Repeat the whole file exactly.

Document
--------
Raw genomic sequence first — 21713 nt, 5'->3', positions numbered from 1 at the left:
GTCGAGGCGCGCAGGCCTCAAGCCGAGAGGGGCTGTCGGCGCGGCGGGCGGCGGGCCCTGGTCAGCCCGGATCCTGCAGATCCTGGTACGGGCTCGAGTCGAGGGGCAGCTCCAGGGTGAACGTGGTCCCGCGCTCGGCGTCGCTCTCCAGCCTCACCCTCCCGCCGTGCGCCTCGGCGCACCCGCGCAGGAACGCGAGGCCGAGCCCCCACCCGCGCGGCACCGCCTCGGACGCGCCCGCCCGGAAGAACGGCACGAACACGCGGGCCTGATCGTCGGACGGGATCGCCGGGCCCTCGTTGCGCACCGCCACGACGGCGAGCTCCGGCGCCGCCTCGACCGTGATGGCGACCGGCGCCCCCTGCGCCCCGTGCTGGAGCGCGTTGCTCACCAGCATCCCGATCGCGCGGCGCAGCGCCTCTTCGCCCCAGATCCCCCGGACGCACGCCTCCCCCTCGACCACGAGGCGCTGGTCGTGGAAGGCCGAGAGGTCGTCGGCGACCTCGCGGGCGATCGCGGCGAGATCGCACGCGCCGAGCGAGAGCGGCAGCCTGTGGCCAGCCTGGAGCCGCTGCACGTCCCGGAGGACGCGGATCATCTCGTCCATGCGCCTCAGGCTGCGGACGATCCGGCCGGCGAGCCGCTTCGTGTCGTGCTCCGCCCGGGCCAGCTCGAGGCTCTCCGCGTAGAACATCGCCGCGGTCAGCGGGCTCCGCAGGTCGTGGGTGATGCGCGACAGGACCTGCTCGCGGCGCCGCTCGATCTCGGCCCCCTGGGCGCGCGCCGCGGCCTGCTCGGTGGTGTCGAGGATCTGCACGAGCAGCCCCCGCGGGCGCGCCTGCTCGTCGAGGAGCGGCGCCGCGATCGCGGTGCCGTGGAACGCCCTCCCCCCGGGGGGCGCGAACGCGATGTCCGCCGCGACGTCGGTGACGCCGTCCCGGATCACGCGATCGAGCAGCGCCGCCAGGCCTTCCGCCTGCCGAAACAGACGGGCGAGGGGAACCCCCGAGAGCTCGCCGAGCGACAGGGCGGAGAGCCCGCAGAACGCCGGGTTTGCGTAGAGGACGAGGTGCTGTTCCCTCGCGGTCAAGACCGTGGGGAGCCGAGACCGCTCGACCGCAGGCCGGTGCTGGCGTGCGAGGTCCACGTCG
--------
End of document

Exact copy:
Raw genomic sequence first — 21713 nt, 5'->3', positions numbered from 1 at the left:
GTCGAGGCGCGCAGGCCTCAAGCCGAGAGGGGCTGTCGGCGCGGCGGGCGGCGGGCCCTGGTCAGCCCGGATCCTGCAGATCCTGGTACGGGCTCGAGTCGAGGGGCAGCTCCAGGGTGAACGTGGTCCCGCGCTCGGCGTCGCTCTCCAGCCTCACCCTCCCGCCGTGCGCCTCGGCGCACCCGCGCAGGAACGCGAGGCCGAGCCCCCACCCGCGCGGCACCGCCTCGGACGCGCCCGCCCGGAAGAACGGCACGAACACGCGGGCCTGATCGTCGGACGGGATCGCCGGGCCCTCGTTGCGCACCGCCACGACGGCGAGCTCCGGCGCCGCCTCGACCGTGATGGCGACCGGCGCCCCCTGCGCCCCGTGCTGGAGCGCGTTGCTCACCAGCATCCCGATCGCGCGGCGCAGCGCCTCTTCGCCCCAGATCCCCCGGACGCACGCCTCCCCCTCGACCACGAGGCGCTGGTCGTGGAAGGCCGAGAGGTCGTCGGCGACCTCGCGGGCGATCGCGGCGAGATCGCACGCGCCGAGCGAGAGCGGCAGCCTGTGGCCAGCCTGGAGCCGCTGCACGTCCCGGAGGACGCGGATCATCTCGTCCATGCGCCTCAGGCTGCGGACGATCCGGCCGGCGAGCCGCTTCGTGTCGTGCTCCGCCCGGGCCAGCTCGAGGCTCTCCGCGTAGAACATCGCCGCGGTCAGCGGGCTCCGCAGGTCGTGGGTGATGCGCGACAGGACCTGCTCGCGGCGCCGCTCGATCTCGGCCCCCTGGGCGCGCGCCGCGGCCTGCTCGGTGGTGTCGAGGATCTGCACGAGCAGCCCCCGCGGGCGCGCCTGCTCGTCGAGGAGCGGCGCCGCGATCGCGGTGCCGTGGAACGCCCTCCCCCCGGGGGGCGCGAACGCGATGTCCGCCGCGACGTCGGTGACGCCGTCCCGGATCACGCGATCGAGCAGCGCCGCCAGGCCTTCCGCCTGCCGAAACAGACGGGCGAGGGGAACCCCCGAGAGCTCGCCGAGCGACAGGGCGGAGAGCCCGCAGAACGCCGGGTTTGCGTAGAGGACGAGGTGCTGTTCCCTCGCGGTCAAGACCGTGGGGAGCCGAGACCGCTCGACCGCAGGCCGGTGCTGGCGTGCGAGGTCCACGTCG